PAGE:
As always, it will have a few new nice touches.
“It’s not a radically new show, but every now and then we discover something we thought was lost, like the demo of [Peter and Gordon’s signature 1964 Lennon-McCartney penned hit] ‘A World Without Love,'” says Asher. “There’s nothing that dramatic this time, but we’re always updating the show with new vintage photographs and video and audio, as well as whatever else I’m doing now.”
The multimedia aspect of Asher’s show, actually, “gets more complicated all the time,” he says, “as I tell stories and sing songs, pretty much to an unending cascade of photos and audio and video.”
This year being the 50th anniversary of The Beatles and the British Invasion, Asher, who performed with his band in February at the Grand Hyatt in New York, is also observing the milestone, albeit quietly.
“I’m not that big on looking backwards,” he maintains. “The predominant thought is, ‘Is it really 50 years?’ But that’s to be expected: I had my 70th birthday on June 22, and I’m obviously above all else thrilled to still be vertical and working! And so far I don’t appear to have lost too much to age, considering how many brain cells I must have beaten out in the course of my career—and I seem to be reasonably in control of things.”
And Asher, long an L.A. resident, is still in contact with Paul McCartney, who lived with the Asher family in London early in the Beatles’ heyday, when he was dating Asher’s sister Jane Asher. In fact, as he relates in A Musical Memoir, McCartney was living there when John Lennon came over, worked out a song with McCartney in the music room, then they played “I Want to Hold Your Hand” for Asher afterwards.
“Interestingly, the last time I ran into Paul, he was out here rehearsing for the Grammys, and I said, ‘By the way, in the midst of all this fuss over the Beatles' anniversary, somehow everyone’s overlooked the fact that it’s also the 50th anniversary of us recording “A World Without Love.” If I didn’t thank you properly then for the song, allow me to thank you now.’ He said, ‘Thank you very much,’ and that was the extent of the ceremony!”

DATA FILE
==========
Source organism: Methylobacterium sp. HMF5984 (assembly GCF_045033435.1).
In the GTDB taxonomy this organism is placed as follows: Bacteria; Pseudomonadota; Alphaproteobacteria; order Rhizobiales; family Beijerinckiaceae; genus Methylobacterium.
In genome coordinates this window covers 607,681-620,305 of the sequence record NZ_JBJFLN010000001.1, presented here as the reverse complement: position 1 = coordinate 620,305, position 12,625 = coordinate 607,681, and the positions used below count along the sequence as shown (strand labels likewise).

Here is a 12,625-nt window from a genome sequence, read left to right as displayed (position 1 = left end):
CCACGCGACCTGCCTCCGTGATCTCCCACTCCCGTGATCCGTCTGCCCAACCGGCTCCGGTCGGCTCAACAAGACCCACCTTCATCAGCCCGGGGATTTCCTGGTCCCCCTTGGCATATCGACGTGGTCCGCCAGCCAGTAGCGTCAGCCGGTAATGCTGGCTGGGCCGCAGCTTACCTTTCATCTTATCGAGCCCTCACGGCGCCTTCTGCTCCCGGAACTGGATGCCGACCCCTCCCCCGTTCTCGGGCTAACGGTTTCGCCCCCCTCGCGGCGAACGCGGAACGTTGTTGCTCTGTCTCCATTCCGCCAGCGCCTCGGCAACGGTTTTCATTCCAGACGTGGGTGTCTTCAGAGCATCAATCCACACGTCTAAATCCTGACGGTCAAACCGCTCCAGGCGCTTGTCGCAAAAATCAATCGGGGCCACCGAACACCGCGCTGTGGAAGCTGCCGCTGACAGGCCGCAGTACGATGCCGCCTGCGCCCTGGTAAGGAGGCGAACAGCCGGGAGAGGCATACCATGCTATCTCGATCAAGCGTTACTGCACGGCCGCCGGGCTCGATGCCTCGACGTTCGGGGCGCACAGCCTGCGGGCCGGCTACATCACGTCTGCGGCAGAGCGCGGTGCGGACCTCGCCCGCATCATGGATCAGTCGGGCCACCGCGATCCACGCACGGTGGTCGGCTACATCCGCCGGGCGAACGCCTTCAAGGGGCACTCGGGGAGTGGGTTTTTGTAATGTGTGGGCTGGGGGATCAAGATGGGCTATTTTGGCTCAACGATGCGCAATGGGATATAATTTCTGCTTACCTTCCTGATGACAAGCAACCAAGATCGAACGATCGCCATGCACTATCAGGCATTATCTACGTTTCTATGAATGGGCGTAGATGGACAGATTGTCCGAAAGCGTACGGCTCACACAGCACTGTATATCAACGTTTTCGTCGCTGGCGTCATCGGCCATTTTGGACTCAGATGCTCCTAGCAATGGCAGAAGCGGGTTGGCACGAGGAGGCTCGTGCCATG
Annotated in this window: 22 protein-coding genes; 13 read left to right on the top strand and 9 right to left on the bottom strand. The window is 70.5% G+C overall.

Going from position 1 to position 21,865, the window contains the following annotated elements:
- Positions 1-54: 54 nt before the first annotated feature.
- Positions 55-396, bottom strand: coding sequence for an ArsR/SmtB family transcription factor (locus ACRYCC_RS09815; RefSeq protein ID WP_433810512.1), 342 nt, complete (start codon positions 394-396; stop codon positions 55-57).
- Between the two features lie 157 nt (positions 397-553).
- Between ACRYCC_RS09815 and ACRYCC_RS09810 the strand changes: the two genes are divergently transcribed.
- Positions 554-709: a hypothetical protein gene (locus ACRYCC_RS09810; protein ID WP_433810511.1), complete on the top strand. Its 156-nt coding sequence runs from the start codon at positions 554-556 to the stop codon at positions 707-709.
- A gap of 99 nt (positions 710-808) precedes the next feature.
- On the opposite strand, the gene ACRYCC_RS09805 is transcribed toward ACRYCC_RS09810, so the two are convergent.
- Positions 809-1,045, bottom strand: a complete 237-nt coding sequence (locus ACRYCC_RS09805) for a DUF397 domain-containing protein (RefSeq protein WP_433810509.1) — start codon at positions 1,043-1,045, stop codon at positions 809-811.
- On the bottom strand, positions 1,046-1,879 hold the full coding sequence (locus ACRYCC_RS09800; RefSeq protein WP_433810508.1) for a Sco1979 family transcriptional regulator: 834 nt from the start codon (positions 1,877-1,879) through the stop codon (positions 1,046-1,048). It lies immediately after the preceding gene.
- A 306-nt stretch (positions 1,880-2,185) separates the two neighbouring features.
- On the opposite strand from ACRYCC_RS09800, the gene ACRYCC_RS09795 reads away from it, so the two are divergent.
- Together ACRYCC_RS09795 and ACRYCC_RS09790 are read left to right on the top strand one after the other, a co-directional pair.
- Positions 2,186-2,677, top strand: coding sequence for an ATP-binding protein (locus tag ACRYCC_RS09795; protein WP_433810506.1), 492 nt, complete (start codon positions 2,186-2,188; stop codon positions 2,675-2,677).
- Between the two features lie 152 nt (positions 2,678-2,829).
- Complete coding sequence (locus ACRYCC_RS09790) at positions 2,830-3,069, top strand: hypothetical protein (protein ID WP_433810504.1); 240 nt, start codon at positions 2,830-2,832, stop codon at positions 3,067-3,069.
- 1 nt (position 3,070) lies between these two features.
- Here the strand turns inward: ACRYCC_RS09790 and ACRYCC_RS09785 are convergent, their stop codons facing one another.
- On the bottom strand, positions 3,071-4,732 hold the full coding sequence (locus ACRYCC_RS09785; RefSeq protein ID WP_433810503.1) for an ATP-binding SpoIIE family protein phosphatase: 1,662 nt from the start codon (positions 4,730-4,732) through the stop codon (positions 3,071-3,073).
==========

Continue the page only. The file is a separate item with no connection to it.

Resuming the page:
Otherwise, “we stay in touch off and on,” adds Asher. “We don’t exchange millions of emails, but when we see each other we catch up, and it’s always a delight to see each other.”
As for Asher’s current activities, he’s working on the stage musical Bright Star, a collaboration between Steve Martin and Edie Brickell and including songs from their Asher-produced 2013 bluegrass album Love Has Come for You.
“We’re auditioning musicians and and putting a band together and will start rehearsing near the Old Globe in San Diego, and then open there on Sept. 28,” says Asher.
“I also have a couple of studio projects brewing, and I’m in the middle of helping my friend Barry Levinson on his upcoming music-related movie [Rock the Kasbah] with Bill Murray, Bruce Willis, Kate Hudson and Zooey Deschanel—and I’m also working on concerts in London that Hans Zimmer is doing. There is a lot of interest in live film music, and he wants to do a concert of different stuff.”
Asher actually works out of composer Zimmer’s Remote Control offices.
“He and I have been friends a long time, and I’m a consultant to him,” says Asher, who wrote, sang and produced “Love Always Comes As a Surprise” on the soundtrack of Madagascar 3: Europe’s Most Wanted, for which Zimmer did the music.
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